MKSAP Quiz: Mole changing in color


An 18-year-old woman is evaluated for a mole on her back that has been changing in color for several weeks. There are no other associated symptoms. She has no significant medical history and takes no medications.

Image  American College of Physicians
Image © American College of Physicians

On physical examination, vital signs are normal. Skin findings are shown.

The remainder of the examination is unremarkable.

Which of the following is the most likely diagnosis?

A. Compound melanocytic nevus

B. Dysplastic nevus

C. Halo nevus

D. Malignant melanoma


Answer and critique

The correct answer is C. Halo nevus. This item is Question 50 in MKSAP 18's Dermatology section.

This patient has a halo nevus. Halo nevi are benign melanocytic nevi that are in the process of being attacked and eliminated by the immune system. They are characterized by a pigmented macule or papule with a surrounding “halo” of hypopigmented or depigmented skin. The halo gradually enlarges, and the mole shrinks until all that is left is a depigmented area on the skin that resembles a small area of vitiligo. These lesions are particularly common on the back in children, teenagers, and young adults.

Melanocytic nevi are benign neoplasms comprising melanocytes, commonly referred to as “moles.” They vary in clinical appearance depending on the location of melanocytes within the skin. Junctional nevi are flat and often dark brown in color. Compound nevi are raised (papules) and may be irregularly pigmented. Dermal nevi are soft and flesh-colored and may resemble skin tags. The terms “junctional,” “compound,” and “dermal” refer to the location of the melanocytic nests: junctional nevi have nests located at the dermal-epidermal junction, compound nevi have nests at the dermal-epidermal junction and in the dermis, and dermal nevi have nests in the dermis. Nevi undergo a benign maturation process from junctional to compound to dermal over a period of many years.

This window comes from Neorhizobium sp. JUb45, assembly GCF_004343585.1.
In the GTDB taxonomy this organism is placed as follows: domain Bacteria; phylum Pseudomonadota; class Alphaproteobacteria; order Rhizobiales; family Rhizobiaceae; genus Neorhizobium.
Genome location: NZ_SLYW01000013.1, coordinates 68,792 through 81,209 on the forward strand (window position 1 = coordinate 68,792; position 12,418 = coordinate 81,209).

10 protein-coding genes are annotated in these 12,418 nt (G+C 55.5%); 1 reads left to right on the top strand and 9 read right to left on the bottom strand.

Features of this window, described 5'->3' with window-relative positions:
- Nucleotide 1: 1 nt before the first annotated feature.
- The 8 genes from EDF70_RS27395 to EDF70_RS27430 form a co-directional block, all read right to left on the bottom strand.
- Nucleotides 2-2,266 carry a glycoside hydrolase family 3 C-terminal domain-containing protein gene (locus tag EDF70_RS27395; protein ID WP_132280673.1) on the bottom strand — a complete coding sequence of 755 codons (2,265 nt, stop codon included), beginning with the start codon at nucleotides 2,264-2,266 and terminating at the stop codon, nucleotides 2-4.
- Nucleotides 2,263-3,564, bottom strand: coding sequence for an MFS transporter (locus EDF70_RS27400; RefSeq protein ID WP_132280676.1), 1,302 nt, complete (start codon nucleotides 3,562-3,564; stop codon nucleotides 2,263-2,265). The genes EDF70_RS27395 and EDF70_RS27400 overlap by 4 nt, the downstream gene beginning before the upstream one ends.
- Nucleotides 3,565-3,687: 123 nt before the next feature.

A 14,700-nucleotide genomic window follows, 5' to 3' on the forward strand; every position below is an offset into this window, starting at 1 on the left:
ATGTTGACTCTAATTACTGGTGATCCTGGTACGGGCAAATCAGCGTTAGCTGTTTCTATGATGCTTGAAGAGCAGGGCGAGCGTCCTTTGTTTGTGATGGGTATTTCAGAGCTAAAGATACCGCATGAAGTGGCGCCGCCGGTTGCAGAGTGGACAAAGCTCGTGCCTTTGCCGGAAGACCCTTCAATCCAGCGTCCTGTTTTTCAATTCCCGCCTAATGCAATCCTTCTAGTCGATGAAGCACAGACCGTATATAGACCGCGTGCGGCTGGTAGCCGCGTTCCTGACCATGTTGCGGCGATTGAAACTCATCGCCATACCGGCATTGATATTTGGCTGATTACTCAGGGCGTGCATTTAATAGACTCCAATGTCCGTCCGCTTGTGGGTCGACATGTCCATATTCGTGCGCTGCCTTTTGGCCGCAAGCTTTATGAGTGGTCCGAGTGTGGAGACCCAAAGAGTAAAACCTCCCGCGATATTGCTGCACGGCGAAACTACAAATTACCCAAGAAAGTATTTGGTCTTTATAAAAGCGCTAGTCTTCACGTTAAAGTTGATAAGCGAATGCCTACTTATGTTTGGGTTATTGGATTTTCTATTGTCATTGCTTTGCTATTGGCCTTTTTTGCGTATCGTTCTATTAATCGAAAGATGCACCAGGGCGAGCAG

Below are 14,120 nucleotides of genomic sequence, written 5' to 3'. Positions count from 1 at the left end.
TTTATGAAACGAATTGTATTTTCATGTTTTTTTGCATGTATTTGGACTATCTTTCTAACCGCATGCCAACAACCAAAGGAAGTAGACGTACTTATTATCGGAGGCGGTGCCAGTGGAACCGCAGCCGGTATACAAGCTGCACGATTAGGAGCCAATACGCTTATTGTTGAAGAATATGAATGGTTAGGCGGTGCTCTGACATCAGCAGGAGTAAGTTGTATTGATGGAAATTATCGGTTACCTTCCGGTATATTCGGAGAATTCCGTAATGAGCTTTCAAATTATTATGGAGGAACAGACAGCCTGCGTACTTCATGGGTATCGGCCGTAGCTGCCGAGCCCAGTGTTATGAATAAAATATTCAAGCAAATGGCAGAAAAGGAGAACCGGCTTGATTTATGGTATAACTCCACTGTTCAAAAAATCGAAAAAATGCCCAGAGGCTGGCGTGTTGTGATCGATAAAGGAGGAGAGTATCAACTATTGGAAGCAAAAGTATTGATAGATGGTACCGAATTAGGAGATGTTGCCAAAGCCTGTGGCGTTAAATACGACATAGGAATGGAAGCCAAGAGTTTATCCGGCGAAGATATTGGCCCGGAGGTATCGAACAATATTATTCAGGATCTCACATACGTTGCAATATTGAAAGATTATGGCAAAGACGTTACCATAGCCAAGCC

Dysplastic nevi can display one or more of the identifying characteristics of melanoma, making an accurate clinical diagnosis difficult; however, a biopsy of the lesion can typically exclude melanoma. They are often asymmetric, irregularly bordered, and more than one shade of brown, and they may be quite large in diameter. Many dysplastic nevi have a dark brown center and a surrounding ring of light brown, a pattern that is often referred to as a “fried egg” appearance. Patients with multiple dysplastic nevi are at risk for developing melanoma and should be monitored closely. Melanoma can arise within any melanocytic nevi including dysplastic nevi; therefore, biopsy should be limited to clinically worrisome or changing lesions.

Malignant melanoma presents as macules, papules, or plaques typically larger than 6 mm in diameter and shows asymmetry and irregular boarders, as well as color variation within the lesion. The surrounding skin can show erythema or hypopigmentation.

Key Point

  • Halo nevi are benign pigmented macules or papules with a surrounding “halo” of hypopigmented or depigmented skin, most frequently presenting on the back of teenagers and young adults.